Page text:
One of the pleasures of having a bit of spare time over Christmas is that I have the opportunity to get my teeth into some good fiction. This Christmas I had borrowed a couple of books from the library: Jonathan Strange and Mr Norrell by Susanna Clarke, and The Long Earth by Terry Pratchett and Stephen Baxter. I really loved both books, though it took me a bit longer than the Christmas period to finish both. Both books beautifully conjure up immersive alternative worlds and realities (though in very different ways), so I thought it would be interesting to review them side-by-side.
Jonathan Strange and Mr Norrell
I hadn’t even heard of this book, but the bold black-and-white cover caught my attention on the shelves, then the glowing introduction by Neil Gaiman sold it to me. In many ways, it’s a very odd book. A whopping 1006 pages long1, it is written in impeccable 19th Century style, complete with archaic spellings like ‘chuse’ and ‘stopt’. Set in 1806 at the time of the Napoleonic Wars, it tells the long and winding story of the return of magic to England, and of the involvement of two magicians, Jonathan Strange and Mr Norrell.
You may already be thinking, “Magic? Blah”, and if I say that there are also fairies involved (albeit psychopathic ones, not the lovely benevolent creatures you find in children’s fiction), you’ve probably already decided never to let the book darken your doorway. It’s certainly a Marmite book: I think you would either love or hate it, and there is a bit of a barrier to get over with the first few chapters. However, I ended up loving it and its eccentricity. The characters and odd setting have stuck in my brain and stayed with me well after finishing it.
The plot is labyrinthine, and there are many different characters involved (some real people like Wellington and Byron, but most invented), so providing a synopsis is rather difficult. The gist is that a magician called Mr Norrell starts a revival of practical magic in England, and shows the value of if to the nation by using magic to aid the Navy in their battles with Napoleon. The problem is that Norrell is a rather dry, fussy old man and while he claims to want to revive magic, what he really means is that he wants to be the only magician in England. He does his best to ensure this by buying up every book on magic and keeping them in his personal library.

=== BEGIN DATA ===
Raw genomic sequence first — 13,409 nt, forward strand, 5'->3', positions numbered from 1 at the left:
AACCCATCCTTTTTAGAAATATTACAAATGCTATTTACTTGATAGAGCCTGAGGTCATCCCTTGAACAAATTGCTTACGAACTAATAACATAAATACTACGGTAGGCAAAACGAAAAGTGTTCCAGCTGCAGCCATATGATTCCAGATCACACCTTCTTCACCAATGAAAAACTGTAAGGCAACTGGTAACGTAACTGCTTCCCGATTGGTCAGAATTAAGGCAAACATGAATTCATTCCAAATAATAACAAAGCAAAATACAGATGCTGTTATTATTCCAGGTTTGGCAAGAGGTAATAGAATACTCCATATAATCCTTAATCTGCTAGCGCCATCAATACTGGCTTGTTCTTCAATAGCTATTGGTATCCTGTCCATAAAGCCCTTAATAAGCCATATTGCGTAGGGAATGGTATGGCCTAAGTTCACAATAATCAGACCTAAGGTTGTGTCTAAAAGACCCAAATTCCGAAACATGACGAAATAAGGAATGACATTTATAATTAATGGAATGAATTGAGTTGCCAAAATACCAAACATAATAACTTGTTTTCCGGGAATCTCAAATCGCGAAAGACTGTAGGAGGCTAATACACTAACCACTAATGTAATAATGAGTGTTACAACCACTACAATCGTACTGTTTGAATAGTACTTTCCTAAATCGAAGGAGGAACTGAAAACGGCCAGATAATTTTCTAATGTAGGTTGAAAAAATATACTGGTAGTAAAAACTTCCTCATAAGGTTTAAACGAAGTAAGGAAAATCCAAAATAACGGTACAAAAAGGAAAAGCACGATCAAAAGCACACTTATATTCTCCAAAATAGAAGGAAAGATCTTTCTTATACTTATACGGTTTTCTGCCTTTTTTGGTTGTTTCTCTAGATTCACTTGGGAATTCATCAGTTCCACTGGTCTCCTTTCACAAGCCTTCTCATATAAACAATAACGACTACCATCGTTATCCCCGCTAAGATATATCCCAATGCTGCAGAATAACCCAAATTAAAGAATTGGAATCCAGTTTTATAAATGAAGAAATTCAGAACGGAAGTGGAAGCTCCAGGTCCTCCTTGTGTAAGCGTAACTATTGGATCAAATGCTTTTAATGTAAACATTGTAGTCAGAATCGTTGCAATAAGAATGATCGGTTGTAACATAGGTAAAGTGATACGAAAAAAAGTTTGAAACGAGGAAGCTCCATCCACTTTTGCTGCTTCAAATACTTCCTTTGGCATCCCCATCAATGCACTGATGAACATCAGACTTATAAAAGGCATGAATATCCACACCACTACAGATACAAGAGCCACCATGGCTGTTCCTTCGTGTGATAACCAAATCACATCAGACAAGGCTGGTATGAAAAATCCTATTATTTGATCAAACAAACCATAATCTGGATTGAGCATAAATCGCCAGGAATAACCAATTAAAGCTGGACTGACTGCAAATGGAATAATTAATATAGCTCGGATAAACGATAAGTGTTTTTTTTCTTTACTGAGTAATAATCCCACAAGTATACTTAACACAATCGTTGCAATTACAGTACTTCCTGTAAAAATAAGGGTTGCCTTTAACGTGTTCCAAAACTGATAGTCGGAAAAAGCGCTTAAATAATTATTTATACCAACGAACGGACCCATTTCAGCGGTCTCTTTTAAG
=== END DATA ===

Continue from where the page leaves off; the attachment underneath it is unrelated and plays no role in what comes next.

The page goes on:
Despite his efforts, another more intuitive magician called Jonathan Strange appears on the scene. Strange is young, gifted, energetic and acts as the Yang to Norrell’s Yin. Norrell starts tutoring Strange, but they grow apart when Strange starts to chafe at the restrictions Norrell places on him, and gets a position as magician to the Duke of Wellington. Meanwhile, the world of fairy intersects with the real world. Early in the book, Norrell raises a beautiful young woman from the dead by doing a secret deal with a fairy known only as the Gentleman with the Thistledown Hair (let’s call him GWTTH for brevity). The woman marries Sir Walter Pole, becoming Lady Pole, and all is well for a while. However, eventually GWTTH comes to reclaim his half of the bargain, and Lady Pole, together with her husband’s servant Stephen Black, are enslaved to GWTTH, and are forced to spend long periods in the fairy world.
This intertwining of myth into the 19th Century world is beautifully done, as is the whole tone of the novel. It has a lovely dry wit, reminiscent of Jane Austen’s writing. Despite the fact that there are so many characters, Susanna Clarke manages to flesh them out beautifully. I particularly liked the relationship between Jonathan Strange and his wife Arabella. There are so many scenes that are instantly familiar, despite the period setting, and all the fairies and magic. For example, Arabella asks her husband over breakfast if he could visit his aunt and also call in at Wedgwood’s to enquire whether their new dinner service is ready. The scene is eerily familiar to anyone with a partner who is prone to getting side-tracked, and you know right away that Jonathan is going to forget completely about the errands. Sure enough, when he doesn’t meet her at the appointed time, she follows a wifely hunch:
A grey rain was beginning to fall. A sort of premonition inspired her to look in at the window of a bookseller’s. There she discovered Strange, talking energetically to Sir Walter Pole. So she went into the shop, bid Sir Walter good morning and sweetly inquired of her husband if he had visited his aunt or looked in at Wedgwood and Byerley’s.
Strange seemed somewhat perplexed by the question. He looked down and discovered that he had a large book in his hand. He frowned at it as if he could not imagine how it had got there. “I would have done so, my love, of course,” he said, “only Sir Walter has been talking to me all this while which has quite prevented me from beginning.” — p. 331